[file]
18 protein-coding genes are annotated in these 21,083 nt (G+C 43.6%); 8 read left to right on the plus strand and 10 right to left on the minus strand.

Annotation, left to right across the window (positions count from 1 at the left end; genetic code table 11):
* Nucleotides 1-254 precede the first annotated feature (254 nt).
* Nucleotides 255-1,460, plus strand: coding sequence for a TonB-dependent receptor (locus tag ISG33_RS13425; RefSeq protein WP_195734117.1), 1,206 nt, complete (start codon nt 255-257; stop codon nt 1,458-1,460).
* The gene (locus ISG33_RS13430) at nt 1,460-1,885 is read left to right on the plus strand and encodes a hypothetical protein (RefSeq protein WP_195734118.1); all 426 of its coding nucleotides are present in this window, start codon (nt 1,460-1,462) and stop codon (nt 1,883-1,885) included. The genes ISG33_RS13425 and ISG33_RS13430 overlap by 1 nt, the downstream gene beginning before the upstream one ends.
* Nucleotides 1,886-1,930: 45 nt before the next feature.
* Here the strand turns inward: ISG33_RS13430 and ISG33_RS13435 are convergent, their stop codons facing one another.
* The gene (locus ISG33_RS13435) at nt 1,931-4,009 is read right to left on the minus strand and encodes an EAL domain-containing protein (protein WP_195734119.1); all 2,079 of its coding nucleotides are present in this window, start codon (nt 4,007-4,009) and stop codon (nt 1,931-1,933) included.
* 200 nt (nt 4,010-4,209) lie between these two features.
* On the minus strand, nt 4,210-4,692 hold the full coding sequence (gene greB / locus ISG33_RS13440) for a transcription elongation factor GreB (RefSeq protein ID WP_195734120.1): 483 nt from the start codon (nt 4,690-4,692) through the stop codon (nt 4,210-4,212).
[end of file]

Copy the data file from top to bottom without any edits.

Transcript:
18 protein-coding genes are annotated in these 21,083 nt (G+C 43.6%); 8 read left to right on the plus strand and 10 right to left on the minus strand.

Annotation, left to right across the window (positions count from 1 at the left end; genetic code table 11):
* Nucleotides 1-254 precede the first annotated feature (254 nt).
* Nucleotides 255-1,460, plus strand: coding sequence for a TonB-dependent receptor (locus tag ISG33_RS13425; RefSeq protein WP_195734117.1), 1,206 nt, complete (start codon nt 255-257; stop codon nt 1,458-1,460).
* The gene (locus ISG33_RS13430) at nt 1,460-1,885 is read left to right on the plus strand and encodes a hypothetical protein (RefSeq protein WP_195734118.1); all 426 of its coding nucleotides are present in this window, start codon (nt 1,460-1,462) and stop codon (nt 1,883-1,885) included. The genes ISG33_RS13425 and ISG33_RS13430 overlap by 1 nt, the downstream gene beginning before the upstream one ends.
* Nucleotides 1,886-1,930: 45 nt before the next feature.
* Here the strand turns inward: ISG33_RS13430 and ISG33_RS13435 are convergent, their stop codons facing one another.
* The gene (locus ISG33_RS13435) at nt 1,931-4,009 is read right to left on the minus strand and encodes an EAL domain-containing protein (protein WP_195734119.1); all 2,079 of its coding nucleotides are present in this window, start codon (nt 4,007-4,009) and stop codon (nt 1,931-1,933) included.
* 200 nt (nt 4,010-4,209) lie between these two features.
* On the minus strand, nt 4,210-4,692 hold the full coding sequence (gene greB / locus ISG33_RS13440) for a transcription elongation factor GreB (RefSeq protein ID WP_195734120.1): 483 nt from the start codon (nt 4,690-4,692) through the stop codon (nt 4,210-4,212).